Tuesday, November 5, 2013

Listography: Top 5 Life Lessons

Listography has reappeared on Kate Takes 5 (hooray!) with the Top 5 Life Lessons. Follow the link to read some of the other entries.

What are the top 5 lessons I've learned that you may not see on a fridge magnet? The fridge magnet lessons are good but we all know them and even though we know them, we don't always live by them. Here are my Top 5 Life Lessons that have actually changed my life.

1. Some things change with time anyway.
I was always a night person and if I made it to bed before 2am I'd be reading till the small hours. Consequently, I could lie in bed in the morning till lunchtime (and beyond). On the other hand, I firmly agreed with the old rhyme: Early to bed, early to rise, makes a (wo)man healthy, wealthy and wise. So I spent years of my life fighting my natural bio-rhythms and trying to be a morning person. One day I realized that I'd become a morning person without even noticing.

I used to procrastinate over homework to the extent of not doing it at all. I believe it was more than just laziness, such was the effort it took to sit and get started, although I'm not sure what it was exactly. This affliction continued into adulthood with preparing lessons and housework. Until the day I realized that I now eagerly rush through jobs so that I can  tick them off my list. (It's not the list, I always made lists.) I don't know when or how I changed but it happened. Maybe it's a matter of maturity or maybe hormonal changes calming ADD tendencies - who knows?

2. A parent's greatest resource is parents with older children.
We had a three-day activity camp over half term and you could pay by the day. I needed to send DD on the first day as I had to work but after that it was her choice. When I took her on the first day I found out that they were going swimming on the second day. DD can't swim, she can't dry or dress herself alone, she's never been to that pool, the camp was for K, 1st grade and 2nd grade together and DD was the youngest kid from Kindergarten. There was no way she was going swimming with them even though the leader promised me she would help her dress. Then I spoke to mothers from the camp who had older children who had been there before. I trusted their judgement, DD went swimming and had the time of her life.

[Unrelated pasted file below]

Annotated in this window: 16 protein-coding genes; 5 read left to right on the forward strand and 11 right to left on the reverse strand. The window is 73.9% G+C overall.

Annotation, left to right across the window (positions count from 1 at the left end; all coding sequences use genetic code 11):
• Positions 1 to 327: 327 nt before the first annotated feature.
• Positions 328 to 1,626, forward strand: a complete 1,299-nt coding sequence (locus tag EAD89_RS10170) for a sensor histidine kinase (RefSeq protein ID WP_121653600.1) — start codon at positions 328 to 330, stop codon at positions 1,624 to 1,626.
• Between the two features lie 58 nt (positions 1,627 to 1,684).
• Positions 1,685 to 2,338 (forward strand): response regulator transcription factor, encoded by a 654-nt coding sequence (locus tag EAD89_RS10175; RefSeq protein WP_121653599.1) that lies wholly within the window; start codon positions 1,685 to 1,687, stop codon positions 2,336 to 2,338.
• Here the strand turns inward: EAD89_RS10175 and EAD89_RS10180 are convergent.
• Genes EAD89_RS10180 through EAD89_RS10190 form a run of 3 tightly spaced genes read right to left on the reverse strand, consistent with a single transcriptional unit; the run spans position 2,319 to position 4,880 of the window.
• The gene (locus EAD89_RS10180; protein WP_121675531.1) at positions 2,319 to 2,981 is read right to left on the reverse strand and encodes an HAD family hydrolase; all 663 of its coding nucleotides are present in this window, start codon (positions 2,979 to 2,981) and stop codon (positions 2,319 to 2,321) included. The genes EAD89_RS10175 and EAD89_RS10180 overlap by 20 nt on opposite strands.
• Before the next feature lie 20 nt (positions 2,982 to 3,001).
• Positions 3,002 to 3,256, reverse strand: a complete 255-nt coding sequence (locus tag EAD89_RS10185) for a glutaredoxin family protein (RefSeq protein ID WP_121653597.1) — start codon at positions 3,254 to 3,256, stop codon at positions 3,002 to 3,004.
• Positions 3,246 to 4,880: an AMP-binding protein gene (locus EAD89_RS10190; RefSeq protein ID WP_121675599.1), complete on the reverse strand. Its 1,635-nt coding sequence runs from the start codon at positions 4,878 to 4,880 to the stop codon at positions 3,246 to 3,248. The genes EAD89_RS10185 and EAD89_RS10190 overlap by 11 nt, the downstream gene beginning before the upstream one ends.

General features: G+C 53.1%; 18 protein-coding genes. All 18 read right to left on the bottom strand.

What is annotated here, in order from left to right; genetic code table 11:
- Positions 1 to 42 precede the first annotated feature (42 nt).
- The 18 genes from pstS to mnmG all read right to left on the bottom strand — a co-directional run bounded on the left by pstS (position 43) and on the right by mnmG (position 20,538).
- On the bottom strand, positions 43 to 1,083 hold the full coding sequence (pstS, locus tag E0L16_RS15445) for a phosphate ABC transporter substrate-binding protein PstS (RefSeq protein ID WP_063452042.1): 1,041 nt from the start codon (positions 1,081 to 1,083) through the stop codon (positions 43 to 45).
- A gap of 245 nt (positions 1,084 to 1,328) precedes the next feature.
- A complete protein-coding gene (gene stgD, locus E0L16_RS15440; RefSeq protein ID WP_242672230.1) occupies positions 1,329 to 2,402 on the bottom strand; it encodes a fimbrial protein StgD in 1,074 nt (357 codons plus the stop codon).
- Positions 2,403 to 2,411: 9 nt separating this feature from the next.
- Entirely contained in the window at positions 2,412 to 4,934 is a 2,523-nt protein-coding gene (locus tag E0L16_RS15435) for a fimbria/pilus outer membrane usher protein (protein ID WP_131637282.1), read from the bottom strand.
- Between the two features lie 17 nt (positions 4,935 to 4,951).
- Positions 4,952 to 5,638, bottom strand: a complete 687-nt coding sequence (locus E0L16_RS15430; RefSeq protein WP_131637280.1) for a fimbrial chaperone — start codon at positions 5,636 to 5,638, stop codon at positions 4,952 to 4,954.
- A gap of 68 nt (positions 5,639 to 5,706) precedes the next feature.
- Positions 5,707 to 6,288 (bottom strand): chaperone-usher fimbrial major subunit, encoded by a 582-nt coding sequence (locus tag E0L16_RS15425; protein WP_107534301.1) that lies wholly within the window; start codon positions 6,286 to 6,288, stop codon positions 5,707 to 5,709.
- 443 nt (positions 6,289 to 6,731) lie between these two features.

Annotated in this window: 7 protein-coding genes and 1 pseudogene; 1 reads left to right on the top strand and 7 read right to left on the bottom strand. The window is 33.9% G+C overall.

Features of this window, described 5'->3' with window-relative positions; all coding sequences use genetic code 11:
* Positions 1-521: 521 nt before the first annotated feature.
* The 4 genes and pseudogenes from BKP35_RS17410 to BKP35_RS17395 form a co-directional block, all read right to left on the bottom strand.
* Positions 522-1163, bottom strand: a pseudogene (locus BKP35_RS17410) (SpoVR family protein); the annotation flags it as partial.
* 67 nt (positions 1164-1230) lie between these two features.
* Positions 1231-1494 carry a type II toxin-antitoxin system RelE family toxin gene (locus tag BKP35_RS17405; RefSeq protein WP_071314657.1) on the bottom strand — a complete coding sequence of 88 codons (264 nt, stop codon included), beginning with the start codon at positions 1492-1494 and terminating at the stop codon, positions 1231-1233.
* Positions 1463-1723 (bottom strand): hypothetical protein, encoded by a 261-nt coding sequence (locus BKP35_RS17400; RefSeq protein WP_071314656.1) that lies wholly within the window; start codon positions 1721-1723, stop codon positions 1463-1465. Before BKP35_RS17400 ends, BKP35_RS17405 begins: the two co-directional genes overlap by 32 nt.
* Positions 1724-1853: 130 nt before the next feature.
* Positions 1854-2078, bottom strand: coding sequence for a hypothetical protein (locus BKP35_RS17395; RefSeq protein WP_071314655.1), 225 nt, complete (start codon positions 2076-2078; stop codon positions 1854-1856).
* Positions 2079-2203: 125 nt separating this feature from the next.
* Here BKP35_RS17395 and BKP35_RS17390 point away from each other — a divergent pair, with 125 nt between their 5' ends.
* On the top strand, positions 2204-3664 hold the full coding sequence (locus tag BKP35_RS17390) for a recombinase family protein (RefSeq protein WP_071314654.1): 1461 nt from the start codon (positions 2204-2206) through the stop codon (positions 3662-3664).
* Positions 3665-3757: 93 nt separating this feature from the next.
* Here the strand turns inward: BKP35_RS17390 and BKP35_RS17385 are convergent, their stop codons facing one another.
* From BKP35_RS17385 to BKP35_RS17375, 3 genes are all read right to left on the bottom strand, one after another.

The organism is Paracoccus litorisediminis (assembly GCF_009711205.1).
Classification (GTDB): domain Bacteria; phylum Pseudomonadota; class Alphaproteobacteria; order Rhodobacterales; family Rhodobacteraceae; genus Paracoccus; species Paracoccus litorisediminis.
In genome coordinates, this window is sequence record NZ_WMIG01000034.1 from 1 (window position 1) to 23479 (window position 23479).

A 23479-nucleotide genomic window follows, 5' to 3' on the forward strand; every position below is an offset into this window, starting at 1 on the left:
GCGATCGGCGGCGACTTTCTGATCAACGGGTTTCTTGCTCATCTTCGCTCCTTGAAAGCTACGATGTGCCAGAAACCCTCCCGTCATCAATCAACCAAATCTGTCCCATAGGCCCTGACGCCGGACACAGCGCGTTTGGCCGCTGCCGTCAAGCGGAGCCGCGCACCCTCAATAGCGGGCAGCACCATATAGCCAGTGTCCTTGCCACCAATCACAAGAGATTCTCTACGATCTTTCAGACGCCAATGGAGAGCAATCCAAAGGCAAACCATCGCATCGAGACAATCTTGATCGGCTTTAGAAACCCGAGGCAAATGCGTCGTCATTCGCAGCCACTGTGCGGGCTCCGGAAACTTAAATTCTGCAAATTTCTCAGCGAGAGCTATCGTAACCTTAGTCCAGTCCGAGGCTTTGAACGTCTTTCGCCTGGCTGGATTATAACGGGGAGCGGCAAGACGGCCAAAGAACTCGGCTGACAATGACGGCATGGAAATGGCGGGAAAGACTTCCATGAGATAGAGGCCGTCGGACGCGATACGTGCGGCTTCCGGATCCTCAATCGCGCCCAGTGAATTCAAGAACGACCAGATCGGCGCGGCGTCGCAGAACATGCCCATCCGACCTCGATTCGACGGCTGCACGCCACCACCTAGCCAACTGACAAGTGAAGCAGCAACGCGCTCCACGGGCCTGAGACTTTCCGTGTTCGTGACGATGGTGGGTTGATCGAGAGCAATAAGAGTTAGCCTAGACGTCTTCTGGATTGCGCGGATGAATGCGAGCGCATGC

One of the parents from  my after school 'Learning to Read English Group' almost cancelled as her daughter was worrying about being picked up from Kindergarten by another parent and brought to my place when she doesn't even know me. The other, more experienced, parent advised her that it was worth her while to take an hour off work to bring her daughter herself the first time. She did that and the little girl now comes to English happily with her friend's mum. Not rocket science I know, but sometimes it takes a parent who's already been there to see the obvious solution.

3. Homework is for life but you want this.
It was a grey day when I realized that all jobs that are worth doing and bring the most rewards, come with some kind of homework (preparation, accounts, paperwork...) However, unless you want to work for someone else on minimum pay, you will actually look for a job with homework. Not for the homework, obviously, but because the alternative is likely to be less rewarding, either financially or emotionally, or both.

4. Facebook, twitter and blogs don't necessarily tell you about a person's real life.
Sometimes, usually at the end of a busy work day when DD won't go to bed and I've not prepared my lessons for tomorrow, it's hard to see yet another status from a friend who seems to spend her life jet-setting around the world on business. What she never mentions is that she never sees her family, her teenage daughters hate her, her husband is threatening to divorce her, she lives in dread of the nanny letting her down, and she suffers from chronic back pain which is getting worse. (I made all that up but you know what I mean.)

I do have a friend who I keep up with via facebook statuses and I assumed I knew basically what was happening in her life. It wasn't until we met up after not seeing each other in the flesh for almost two years, that she told me her husband had been out of a job for almost a year and they were not in good shape. As she pointed out to me, there are some things you don't put on facebook.

5. Your desires change with the circumstances of your life.
When a friend of mine who had been an ambitious businessman, became ill with an auto-immune disease, suddenly all he wanted was to be able to walk a bit, wash and dress himself, and make himself a cup of tea - and to live of course. Had he been given even that limited life, he would have been very grateful.

As a single mother, all I want now is for us both to be healthy, and to be able to cover my bills comfortably, and save money for emergencies and some nice treats. A big difference from the days when I wanted to be a famous actress or, failing that, to be Princess Diana. Given the choice now, I wouldn't want to be famous or even an actress. If you'd told the teenage me that I'd be happy to be a single mother living in my own apartment and working as a teacher, I'd have doubted that could be me. But it is.

26 comments:

  1. Wow this post rocks. Love your list xx

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  2. It is funny how we think we know people and about their lives through what we read on FB and Twitter etc. Loved this list post x